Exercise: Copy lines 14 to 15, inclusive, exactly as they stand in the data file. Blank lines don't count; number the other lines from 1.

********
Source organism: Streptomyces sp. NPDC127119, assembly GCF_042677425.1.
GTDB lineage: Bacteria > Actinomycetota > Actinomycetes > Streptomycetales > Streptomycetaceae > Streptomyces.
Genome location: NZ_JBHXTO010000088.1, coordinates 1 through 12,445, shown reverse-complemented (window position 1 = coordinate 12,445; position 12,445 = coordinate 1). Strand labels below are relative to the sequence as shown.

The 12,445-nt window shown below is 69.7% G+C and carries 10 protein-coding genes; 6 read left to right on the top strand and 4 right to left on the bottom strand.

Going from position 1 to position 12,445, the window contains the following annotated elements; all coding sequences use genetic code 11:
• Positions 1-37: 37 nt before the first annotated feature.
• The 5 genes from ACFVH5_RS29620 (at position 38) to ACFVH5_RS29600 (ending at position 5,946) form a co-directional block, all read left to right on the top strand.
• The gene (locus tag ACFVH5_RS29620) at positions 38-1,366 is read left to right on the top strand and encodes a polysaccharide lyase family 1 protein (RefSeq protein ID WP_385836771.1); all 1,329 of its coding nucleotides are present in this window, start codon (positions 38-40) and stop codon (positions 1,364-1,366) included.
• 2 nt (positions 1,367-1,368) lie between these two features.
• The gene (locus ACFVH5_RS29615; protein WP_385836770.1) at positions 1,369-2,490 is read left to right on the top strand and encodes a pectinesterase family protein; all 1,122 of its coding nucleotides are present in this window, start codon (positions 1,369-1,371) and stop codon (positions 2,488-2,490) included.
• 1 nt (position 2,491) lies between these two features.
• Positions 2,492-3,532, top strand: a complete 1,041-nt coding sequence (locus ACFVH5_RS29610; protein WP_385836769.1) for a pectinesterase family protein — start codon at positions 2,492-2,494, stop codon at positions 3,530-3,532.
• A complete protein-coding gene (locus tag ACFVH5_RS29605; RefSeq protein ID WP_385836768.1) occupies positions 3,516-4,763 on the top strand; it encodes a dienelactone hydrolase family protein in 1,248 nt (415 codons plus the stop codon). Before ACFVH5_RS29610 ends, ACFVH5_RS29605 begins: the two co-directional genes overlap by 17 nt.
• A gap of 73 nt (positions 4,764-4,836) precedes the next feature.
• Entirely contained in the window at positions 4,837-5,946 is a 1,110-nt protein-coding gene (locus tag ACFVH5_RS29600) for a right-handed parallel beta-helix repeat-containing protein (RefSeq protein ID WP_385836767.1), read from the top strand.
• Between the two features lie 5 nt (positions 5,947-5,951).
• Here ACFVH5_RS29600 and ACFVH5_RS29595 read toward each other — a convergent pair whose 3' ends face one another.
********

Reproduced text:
• A gap of 73 nt (positions 4,764-4,836) precedes the next feature.
• Entirely contained in the window at positions 4,837-5,946 is a 1,110-nt protein-coding gene (locus tag ACFVH5_RS29600) for a right-handed parallel beta-helix repeat-containing protein (RefSeq protein ID WP_385836767.1), read from the top strand.